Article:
The first (severity of the crime) and third (resisting arrest or fleeing) Graham factors support the use of deadly force. Again, the crime was severe—the officers knew that Mr. Puskas had threatened Mrs. Deanna Puskas with weapons and had access to them. Mr. Puskas repeatedly disobeyed the officers’ orders to come to them and to leave everything on the ground, and he attempted to flee to his house, where more weapons were stored.
What Mr. Puskas did next, made the danger to the officers imminent (the second Graham factor). The video footage confirms that as Mr. Puskas was heading towards the house, he pivoted towards the tree, picked up a black case, pulled out a pistol (or revolver), and appeared to draw the gun. At this point, the officers, who were in pursuit of Mr. Puskas, became easy targets—and Mr. Puskas’s prior behavior could reasonably be perceived as raising those odds.
Again, as the district court put it:
The Individual Defendants were dispatched to the scene of a domestic violence call after Mr. Puskas threatened his wife with guns and knives. In the moments leading to the decision to use lethal force, the Individual Defendants knew that Mr. Puskas was acting erratically and had twice wielded firearms in the presence of Deputy Swick. They also knew that there were multiple firearms in the yard and believed there to be more inside the house. Mr. Puskas refused to surrender and instead ran toward his house. With Canine Cash and the Individual Defendants in close pursuit, Mr. Puskas stopped to retrieve a gun case, unzipped it, and drew a silver revolver. At that moment, the Individual Defendants feared for the lives of everyone on [the] scene.
In other words, the “tense, uncertain, and rapidly evolving” circumstances justified the shooting. Graham, 490 U.S. at 397. We do not second guess such split-second decisions. Ryburn v. Huff, 565 U.S. 469, 477 (2012) (per curiam).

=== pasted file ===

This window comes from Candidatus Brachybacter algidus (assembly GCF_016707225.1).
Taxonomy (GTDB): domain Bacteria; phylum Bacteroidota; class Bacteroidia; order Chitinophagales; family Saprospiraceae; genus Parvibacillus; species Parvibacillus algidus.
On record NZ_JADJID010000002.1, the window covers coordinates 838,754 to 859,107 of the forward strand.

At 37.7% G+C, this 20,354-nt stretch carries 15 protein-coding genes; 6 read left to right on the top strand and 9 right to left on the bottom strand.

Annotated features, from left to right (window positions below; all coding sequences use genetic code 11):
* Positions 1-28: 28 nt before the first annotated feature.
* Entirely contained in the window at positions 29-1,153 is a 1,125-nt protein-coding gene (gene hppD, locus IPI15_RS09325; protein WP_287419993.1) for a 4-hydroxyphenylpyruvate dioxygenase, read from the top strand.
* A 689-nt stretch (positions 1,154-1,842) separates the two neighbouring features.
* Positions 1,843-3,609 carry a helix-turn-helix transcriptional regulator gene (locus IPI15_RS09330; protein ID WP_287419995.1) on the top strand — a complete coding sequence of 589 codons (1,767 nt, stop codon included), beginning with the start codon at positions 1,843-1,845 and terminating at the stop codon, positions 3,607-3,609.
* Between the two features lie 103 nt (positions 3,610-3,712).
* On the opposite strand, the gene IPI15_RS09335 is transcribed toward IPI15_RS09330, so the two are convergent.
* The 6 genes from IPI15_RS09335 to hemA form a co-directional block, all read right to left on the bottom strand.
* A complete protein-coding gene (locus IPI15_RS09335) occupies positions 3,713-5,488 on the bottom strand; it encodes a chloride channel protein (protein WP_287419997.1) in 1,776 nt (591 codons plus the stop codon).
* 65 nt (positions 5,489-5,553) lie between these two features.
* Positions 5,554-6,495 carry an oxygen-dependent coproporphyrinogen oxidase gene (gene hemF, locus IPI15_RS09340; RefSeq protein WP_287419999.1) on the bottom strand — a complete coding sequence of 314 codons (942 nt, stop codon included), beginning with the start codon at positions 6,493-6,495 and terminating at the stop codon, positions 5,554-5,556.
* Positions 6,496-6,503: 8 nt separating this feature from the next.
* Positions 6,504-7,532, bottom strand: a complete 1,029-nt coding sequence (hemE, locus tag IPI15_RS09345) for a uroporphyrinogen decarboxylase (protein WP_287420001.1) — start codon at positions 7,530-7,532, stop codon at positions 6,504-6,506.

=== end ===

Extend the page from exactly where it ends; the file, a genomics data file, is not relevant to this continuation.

Next, Mrs. Deanna Puskas contends that because Mr. Puskas did not “brandish” the silver revolver at the officers, their reaction was unreasonable. It’s true that officers cannot shoot a suspect merely because he has a gun. Campbell, 47 F.4th at 480; Thomas, 854 F.3d at 366. But they do not necessarily need to wait until he points it at them. Thornton, 727 F. App’x at 838; see also Wilkerson v. City of Akron, 906 F.3d 477, 482–83 (6th Cir. 2018) (officers who shot fleeing suspect could have reasonably believed that suspect could turn and fire upon them). Here the officers had other factors that flipped the switch from “unreasonable” to “reasonable.” See Thomas, 854 F.3d at 366 (“Whether a suspect has a weapon constitutes just one consideration in assessing the totality of the circumstances.”). As the district court noted, Mr. Puskas had just threatened to shoot his wife, had the means to carry the threat out, repeatedly disobeyed the officers for over twenty minutes, and was acting erratically. Clearly, there were “additional indicia that the safety of the officer[s] . . . [wa]s at risk.” Campbell, 47 F.4th at 480; cf. Bouggess v. Mattingly, 482 F.3d 886, 890–92 (6th Cir. 2017) (holding that officer who shot suspect for resisting arrest and fleeing was not entitled to qualified immunity where there was no evidence that the suspect had a gun).